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The Supreme Court throws out a Trump-era ban on gun bump stocks; a look at how social media algorithms and Shakespearian villains have in common; and states receive federal funding to clean up legacy mine pollution.

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The Supreme Court for now protects access to abortion drug mifepristone, while Senate Republicans block a bill protecting access to in-vitro fertilization. Wisconsin's Supreme Court bans mobile voting sites, and colleges deal with funding cuts as legislatures target diversity programs.

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As summer nears, America's newest and largest international dark sky sanctuary beckons, rural job growth is up, but full recovery remains elusive, rural Americans living in prison towns support a transition, while birth control is more readily available in rural areas.

UNLV Researchers Reveal New Data on Car Crashes in Nevada

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Wednesday, April 5, 2023   

Scientific researchers at the Kirk Kerkorian School of Medicine at the University of Nevada, Las Vegas are looking at traffic related injuries and fatalities - to help shape safety recommendations and give insight into risky driving behaviors among Nevadans.

The group publishes quarterly newsletters which demonstrate what is leading to crashes.

Principal investigator Dr. Deborah Kuhls - also a Professor of Surgery and Assistant Dean for Research at the Kerkorian School - said their most recent work shows running red lights, speeding and distracted driving are the top three trends.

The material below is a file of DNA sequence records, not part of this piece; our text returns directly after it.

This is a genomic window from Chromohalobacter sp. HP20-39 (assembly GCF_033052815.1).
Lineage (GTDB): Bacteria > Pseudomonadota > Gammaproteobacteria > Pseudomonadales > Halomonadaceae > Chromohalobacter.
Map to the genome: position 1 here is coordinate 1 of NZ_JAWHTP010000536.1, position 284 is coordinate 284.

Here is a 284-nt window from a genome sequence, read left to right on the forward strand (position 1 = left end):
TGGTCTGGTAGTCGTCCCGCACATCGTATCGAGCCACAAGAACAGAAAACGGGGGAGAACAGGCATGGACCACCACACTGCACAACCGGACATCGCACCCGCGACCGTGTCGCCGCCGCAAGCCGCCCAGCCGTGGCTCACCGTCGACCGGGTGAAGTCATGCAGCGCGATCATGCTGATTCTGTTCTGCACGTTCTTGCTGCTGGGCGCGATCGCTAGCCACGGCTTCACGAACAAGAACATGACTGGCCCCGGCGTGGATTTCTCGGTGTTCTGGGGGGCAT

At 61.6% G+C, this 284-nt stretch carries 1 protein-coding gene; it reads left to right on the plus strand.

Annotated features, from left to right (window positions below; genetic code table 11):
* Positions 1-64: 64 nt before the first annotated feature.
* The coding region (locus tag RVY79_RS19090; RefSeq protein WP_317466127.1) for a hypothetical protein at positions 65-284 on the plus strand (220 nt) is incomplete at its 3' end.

Kuhls said in recent years more than half of citations were speed related, and 34% of those were for driving over the state's max speed limit of 80 miles per hour.

They've also found 32% of Nevada's road fatalities were associated with intersections, including red light running. She said the valuable research helps guide prevention efforts.

"Even in terms of population," said Kuhls, "like when we look at speeding behavior, or at least the citations would lead us to believe - that it more commonly happens among male drivers and younger drivers, so then we can get that message out appropriately."

Kuhls said oftentimes cars are comfortable and have many convenient features, but those should not diminish the importance of being attentive and aware when getting behind the wheel.

She urged Nevadans to never drive impaired or get into a car with an intoxicated driver.

Kuhls said to 'paint the entire picture of vehicle crashes in Nevada' they also gather information from trauma centers.

Kuhls said if the breadwinner of a family is involved in a crash, it could have serious financial implications for a family.

Kuhls herself practices at the University Medical Center of Southern Nevada and said she witnesses the injuries she calls an increasing public health concern.

"Almost every day in the trauma center," said Kuhls, "we see people with various behavioral issues that resulted in them getting involved in a crash, or being the victims of someone else's behavior."

Kuhls said aggressive, careless and reckless driving behavior that impede traffic have gotten worse since the pandemic. She said it is a problem for Nevada, but for the country as a whole, and calls for all drivers to be responsible and vigilant on the road.




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